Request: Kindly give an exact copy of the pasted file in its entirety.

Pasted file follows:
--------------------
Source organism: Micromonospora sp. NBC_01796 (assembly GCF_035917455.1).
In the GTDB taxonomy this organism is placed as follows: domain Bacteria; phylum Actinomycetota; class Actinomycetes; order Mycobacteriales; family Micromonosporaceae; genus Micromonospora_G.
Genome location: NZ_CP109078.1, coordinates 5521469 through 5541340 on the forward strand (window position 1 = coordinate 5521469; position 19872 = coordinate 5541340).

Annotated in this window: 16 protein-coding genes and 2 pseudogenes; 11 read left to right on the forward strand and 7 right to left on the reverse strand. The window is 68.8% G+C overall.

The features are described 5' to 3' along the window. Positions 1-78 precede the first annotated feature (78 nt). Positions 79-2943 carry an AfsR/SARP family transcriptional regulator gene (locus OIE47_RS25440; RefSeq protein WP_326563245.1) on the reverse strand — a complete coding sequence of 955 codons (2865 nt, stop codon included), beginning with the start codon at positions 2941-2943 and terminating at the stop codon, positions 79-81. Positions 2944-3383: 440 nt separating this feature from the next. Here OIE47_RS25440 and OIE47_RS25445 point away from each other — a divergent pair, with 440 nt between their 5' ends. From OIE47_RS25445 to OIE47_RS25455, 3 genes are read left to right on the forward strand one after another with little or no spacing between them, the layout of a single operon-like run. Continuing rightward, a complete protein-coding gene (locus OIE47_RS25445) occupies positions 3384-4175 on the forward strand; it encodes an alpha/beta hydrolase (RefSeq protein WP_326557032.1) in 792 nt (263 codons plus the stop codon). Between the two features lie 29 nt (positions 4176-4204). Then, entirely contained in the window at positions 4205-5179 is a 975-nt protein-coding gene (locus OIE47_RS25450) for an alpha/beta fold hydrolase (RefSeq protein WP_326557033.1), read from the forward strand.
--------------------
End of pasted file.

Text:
Source organism: Micromonospora sp. NBC_01796 (assembly GCF_035917455.1).
In the GTDB taxonomy this organism is placed as follows: domain Bacteria; phylum Actinomycetota; class Actinomycetes; order Mycobacteriales; family Micromonosporaceae; genus Micromonospora_G.
Genome location: NZ_CP109078.1, coordinates 5521469 through 5541340 on the forward strand (window position 1 = coordinate 5521469; position 19872 = coordinate 5541340).

Annotated in this window: 16 protein-coding genes and 2 pseudogenes; 11 read left to right on the forward strand and 7 right to left on the reverse strand. The window is 68.8% G+C overall.

The features are described 5' to 3' along the window. Positions 1-78 precede the first annotated feature (78 nt). Positions 79-2943 carry an AfsR/SARP family transcriptional regulator gene (locus OIE47_RS25440; RefSeq protein WP_326563245.1) on the reverse strand — a complete coding sequence of 955 codons (2865 nt, stop codon included), beginning with the start codon at positions 2941-2943 and terminating at the stop codon, positions 79-81. Positions 2944-3383: 440 nt separating this feature from the next. Here OIE47_RS25440 and OIE47_RS25445 point away from each other — a divergent pair, with 440 nt between their 5' ends. From OIE47_RS25445 to OIE47_RS25455, 3 genes are read left to right on the forward strand one after another with little or no spacing between them, the layout of a single operon-like run. Continuing rightward, a complete protein-coding gene (locus OIE47_RS25445) occupies positions 3384-4175 on the forward strand; it encodes an alpha/beta hydrolase (RefSeq protein WP_326557032.1) in 792 nt (263 codons plus the stop codon). Between the two features lie 29 nt (positions 4176-4204). Then, entirely contained in the window at positions 4205-5179 is a 975-nt protein-coding gene (locus OIE47_RS25450) for an alpha/beta fold hydrolase (RefSeq protein WP_326557033.1), read from the forward strand.